The LaserJet Pro 400’s black casing makes it look more like a home model, an impression reinforced by the 3.5in touchscreen. See Group test: what's the best mono laser printer?
The latter sits on a long stalk and hovers over the printer like a robot's eyeball, but helps the user experience. It isn't very responsive, and lacks the fancy visuals of the best Lexmarks but is more intuitive than a button interface. Read moremono laser printer reviews.
The printer has an elegant sloping line on the front, and, when combined with the optional 500-sheet tray, flows continuously into the bottom left corner - a nice visual touch. See also Samsung ML-2955DW review.
A capacious 250-sheet tray is standard. When combined with the 50-sheet, this amounts to 300 pages, a potential 800 pages in all. The monthly duty cycle of 50,000 pages is handy too. Take a look at the Brother HL-5450DN review too.
The M401dw is the most expensive of the models in the line. The M401dw, M401dn and M401n all include a gigabit ethernet port, although only the M401dw offers wireless networking. Visit our Dell 3330dn review also.
The M401dn is well worth considering for businesses not using wireless, saving £55.
The M401n is only around £180, but exchanges the 3.5in touchscreen for a basic two-line LCD. Where the M401dw and M401dn have 256MB memory and auto-duplexing, the cheaper M401n has just 128MB and manual duplexing.
It also does without Walk-Up USB – a nice feature that allows users to plug in a USB drive and print files directly.
All three models support a wide range of printer languages, from PCL5e and PCL6 to PostScript 3 emulation. Up to 84 scalable TrueType fonts are supported.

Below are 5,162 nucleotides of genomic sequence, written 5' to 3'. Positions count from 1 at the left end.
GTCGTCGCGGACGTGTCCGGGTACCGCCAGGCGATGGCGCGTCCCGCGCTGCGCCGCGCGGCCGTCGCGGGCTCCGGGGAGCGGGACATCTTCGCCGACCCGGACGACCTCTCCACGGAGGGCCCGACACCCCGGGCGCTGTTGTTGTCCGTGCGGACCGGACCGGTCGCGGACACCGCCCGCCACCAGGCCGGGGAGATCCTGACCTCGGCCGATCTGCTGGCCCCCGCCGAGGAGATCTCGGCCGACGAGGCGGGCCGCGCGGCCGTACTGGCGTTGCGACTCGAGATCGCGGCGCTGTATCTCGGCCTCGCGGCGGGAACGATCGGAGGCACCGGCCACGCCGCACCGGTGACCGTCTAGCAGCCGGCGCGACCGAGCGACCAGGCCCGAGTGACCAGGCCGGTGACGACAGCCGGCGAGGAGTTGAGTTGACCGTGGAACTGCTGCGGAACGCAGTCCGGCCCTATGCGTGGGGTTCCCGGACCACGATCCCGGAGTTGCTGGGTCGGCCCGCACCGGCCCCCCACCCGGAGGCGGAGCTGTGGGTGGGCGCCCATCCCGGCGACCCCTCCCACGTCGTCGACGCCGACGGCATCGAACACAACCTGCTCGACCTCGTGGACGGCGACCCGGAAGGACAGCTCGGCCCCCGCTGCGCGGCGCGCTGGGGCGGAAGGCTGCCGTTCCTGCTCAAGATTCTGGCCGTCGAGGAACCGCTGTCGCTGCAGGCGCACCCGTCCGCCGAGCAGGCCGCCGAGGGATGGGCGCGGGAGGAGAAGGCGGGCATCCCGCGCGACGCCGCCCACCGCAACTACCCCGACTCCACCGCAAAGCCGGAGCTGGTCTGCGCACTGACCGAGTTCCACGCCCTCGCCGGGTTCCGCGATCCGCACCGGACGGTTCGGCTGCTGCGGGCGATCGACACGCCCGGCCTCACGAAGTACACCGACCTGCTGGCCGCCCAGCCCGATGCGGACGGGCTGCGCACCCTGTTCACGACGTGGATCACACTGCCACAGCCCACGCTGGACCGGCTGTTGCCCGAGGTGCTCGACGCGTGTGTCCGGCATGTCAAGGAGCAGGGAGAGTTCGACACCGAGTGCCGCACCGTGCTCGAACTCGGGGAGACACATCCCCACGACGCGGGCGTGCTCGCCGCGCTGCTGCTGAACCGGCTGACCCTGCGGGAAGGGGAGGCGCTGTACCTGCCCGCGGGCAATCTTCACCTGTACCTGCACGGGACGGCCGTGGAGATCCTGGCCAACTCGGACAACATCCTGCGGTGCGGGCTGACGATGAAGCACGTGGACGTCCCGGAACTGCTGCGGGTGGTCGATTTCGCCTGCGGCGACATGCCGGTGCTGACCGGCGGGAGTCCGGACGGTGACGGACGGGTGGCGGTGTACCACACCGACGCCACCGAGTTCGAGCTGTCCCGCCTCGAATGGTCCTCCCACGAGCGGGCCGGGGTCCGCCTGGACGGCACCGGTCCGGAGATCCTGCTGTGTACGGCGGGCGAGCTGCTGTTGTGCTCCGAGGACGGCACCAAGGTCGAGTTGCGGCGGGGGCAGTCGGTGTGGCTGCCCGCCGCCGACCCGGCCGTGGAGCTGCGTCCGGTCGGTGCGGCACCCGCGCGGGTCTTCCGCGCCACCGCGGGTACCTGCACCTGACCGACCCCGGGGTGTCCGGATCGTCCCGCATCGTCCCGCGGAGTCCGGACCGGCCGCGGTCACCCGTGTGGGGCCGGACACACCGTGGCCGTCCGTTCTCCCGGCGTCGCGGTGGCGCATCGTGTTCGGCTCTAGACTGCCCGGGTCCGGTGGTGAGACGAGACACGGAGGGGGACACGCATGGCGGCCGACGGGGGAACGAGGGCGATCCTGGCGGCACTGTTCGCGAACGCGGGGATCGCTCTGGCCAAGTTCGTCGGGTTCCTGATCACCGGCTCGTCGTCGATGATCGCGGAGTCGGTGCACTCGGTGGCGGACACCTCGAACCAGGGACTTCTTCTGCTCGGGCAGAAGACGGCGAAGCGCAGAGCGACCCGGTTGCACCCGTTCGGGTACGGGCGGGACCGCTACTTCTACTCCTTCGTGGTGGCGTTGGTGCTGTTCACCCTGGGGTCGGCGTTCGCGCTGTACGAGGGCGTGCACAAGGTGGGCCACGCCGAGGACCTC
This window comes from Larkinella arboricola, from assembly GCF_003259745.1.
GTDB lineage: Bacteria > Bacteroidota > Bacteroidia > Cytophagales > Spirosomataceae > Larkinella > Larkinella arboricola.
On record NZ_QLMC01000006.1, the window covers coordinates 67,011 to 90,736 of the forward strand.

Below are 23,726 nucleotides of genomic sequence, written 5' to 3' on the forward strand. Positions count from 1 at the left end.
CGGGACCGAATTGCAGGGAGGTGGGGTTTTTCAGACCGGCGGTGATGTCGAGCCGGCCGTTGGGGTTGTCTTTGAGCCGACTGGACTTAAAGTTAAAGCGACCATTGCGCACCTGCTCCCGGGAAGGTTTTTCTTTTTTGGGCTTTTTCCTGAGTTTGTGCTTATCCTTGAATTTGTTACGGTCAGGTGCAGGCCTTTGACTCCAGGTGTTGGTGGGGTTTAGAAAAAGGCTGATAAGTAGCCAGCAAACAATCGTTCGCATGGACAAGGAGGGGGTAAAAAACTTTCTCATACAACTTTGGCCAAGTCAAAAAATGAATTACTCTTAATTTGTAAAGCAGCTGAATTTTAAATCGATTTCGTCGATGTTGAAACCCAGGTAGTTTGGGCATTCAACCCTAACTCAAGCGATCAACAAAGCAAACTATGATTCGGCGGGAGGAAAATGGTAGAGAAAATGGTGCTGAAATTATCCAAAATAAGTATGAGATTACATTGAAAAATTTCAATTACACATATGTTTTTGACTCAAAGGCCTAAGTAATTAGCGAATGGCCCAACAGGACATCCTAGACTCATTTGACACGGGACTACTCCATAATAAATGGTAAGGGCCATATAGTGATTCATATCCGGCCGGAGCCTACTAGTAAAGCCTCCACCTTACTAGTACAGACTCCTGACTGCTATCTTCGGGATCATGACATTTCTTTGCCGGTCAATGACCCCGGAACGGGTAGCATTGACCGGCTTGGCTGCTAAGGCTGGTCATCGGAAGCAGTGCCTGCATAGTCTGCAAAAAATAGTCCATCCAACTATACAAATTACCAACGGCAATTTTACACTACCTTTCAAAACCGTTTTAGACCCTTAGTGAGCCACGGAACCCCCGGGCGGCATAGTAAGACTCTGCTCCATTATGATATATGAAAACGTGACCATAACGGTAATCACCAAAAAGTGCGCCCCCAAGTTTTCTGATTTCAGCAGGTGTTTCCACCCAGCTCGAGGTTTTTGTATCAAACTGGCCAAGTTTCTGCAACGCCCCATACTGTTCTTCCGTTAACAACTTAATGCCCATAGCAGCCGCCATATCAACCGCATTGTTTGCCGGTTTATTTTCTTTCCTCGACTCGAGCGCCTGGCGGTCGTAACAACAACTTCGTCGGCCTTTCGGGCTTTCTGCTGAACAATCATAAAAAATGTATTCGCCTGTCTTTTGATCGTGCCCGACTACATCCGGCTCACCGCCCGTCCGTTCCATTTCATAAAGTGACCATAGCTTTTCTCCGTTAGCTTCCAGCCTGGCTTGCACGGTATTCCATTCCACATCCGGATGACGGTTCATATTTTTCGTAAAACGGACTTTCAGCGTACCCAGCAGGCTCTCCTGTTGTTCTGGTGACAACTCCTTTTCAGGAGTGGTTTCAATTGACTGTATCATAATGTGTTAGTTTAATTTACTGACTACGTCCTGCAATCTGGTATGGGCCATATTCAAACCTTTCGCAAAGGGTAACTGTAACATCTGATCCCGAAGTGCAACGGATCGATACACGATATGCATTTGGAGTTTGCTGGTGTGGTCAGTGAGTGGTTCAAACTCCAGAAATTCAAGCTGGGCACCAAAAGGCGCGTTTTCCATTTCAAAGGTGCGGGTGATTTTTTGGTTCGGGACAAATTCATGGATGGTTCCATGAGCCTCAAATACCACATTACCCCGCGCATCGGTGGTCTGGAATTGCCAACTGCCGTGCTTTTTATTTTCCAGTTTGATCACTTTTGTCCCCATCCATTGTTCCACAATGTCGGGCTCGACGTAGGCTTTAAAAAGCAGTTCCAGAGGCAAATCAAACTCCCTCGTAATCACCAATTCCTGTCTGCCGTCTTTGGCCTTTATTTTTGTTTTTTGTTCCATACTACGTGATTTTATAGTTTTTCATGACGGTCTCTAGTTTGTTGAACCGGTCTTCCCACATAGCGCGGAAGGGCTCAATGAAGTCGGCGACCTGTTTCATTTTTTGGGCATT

The HP is mono-only, but it delivers good speed, turning out a 10-page test document at a fast rate of 26.1 pages per minute.
The text is of very good quality, with beautifully defined characters. It's not the thickest of output, but it is extremely easy to read.
The speed drops by almost half (to 13.6ppm) when auto duplexing is turned on. This is still a good turn of speed, however, and may be enough to make users happy to stick with the paper-saving double-sided option.
The HP isn't shabby when it comes to graphics, showing a reasonable depth of grayscale. In all honesty, you aren't going to be buying this for graphics, but it can still make a decent job of presentations when called upon.
The HP 80X LaserJet cartridge costs around £120 online, but these are specified for 6900 pages. This suggests running costs of around 1.7p a page.
That 1.7p is actually very decent for such a printer, if not as cheap as the Kyocera Mita FS-1320D.